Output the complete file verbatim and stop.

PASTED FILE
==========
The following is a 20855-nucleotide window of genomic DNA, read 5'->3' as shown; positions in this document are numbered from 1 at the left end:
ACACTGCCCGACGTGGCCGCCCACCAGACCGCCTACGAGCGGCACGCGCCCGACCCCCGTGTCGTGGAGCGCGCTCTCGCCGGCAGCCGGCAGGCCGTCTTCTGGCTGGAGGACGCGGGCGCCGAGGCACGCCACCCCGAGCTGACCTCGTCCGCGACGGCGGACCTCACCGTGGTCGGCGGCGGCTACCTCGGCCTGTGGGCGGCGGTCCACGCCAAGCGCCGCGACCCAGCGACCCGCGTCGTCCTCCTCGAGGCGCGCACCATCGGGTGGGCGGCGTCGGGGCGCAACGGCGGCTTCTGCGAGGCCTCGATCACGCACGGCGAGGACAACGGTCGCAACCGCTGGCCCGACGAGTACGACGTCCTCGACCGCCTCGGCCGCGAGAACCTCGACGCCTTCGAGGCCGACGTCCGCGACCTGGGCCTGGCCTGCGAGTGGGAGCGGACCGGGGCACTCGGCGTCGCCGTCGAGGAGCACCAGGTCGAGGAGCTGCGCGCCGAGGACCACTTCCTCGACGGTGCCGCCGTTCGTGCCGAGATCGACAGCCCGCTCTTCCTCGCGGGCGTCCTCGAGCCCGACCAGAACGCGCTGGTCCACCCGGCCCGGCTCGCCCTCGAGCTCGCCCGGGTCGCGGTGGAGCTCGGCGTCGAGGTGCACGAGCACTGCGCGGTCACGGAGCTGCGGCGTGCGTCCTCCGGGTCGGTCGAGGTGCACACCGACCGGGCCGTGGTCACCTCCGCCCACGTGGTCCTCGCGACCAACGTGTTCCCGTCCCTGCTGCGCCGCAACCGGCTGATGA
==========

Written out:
The following is a 20855-nucleotide window of genomic DNA, read 5'->3' as shown; positions in this document are numbered from 1 at the left end:
ACACTGCCCGACGTGGCCGCCCACCAGACCGCCTACGAGCGGCACGCGCCCGACCCCCGTGTCGTGGAGCGCGCTCTCGCCGGCAGCCGGCAGGCCGTCTTCTGGCTGGAGGACGCGGGCGCCGAGGCACGCCACCCCGAGCTGACCTCGTCCGCGACGGCGGACCTCACCGTGGTCGGCGGCGGCTACCTCGGCCTGTGGGCGGCGGTCCACGCCAAGCGCCGCGACCCAGCGACCCGCGTCGTCCTCCTCGAGGCGCGCACCATCGGGTGGGCGGCGTCGGGGCGCAACGGCGGCTTCTGCGAGGCCTCGATCACGCACGGCGAGGACAACGGTCGCAACCGCTGGCCCGACGAGTACGACGTCCTCGACCGCCTCGGCCGCGAGAACCTCGACGCCTTCGAGGCCGACGTCCGCGACCTGGGCCTGGCCTGCGAGTGGGAGCGGACCGGGGCACTCGGCGTCGCCGTCGAGGAGCACCAGGTCGAGGAGCTGCGCGCCGAGGACCACTTCCTCGACGGTGCCGCCGTTCGTGCCGAGATCGACAGCCCGCTCTTCCTCGCGGGCGTCCTCGAGCCCGACCAGAACGCGCTGGTCCACCCGGCCCGGCTCGCCCTCGAGCTCGCCCGGGTCGCGGTGGAGCTCGGCGTCGAGGTGCACGAGCACTGCGCGGTCACGGAGCTGCGGCGTGCGTCCTCCGGGTCGGTCGAGGTGCACACCGACCGGGCCGTGGTCACCTCCGCCCACGTGGTCCTCGCGACCAACGTGTTCCCGTCCCTGCTGCGCCGCAACCGGCTGATGA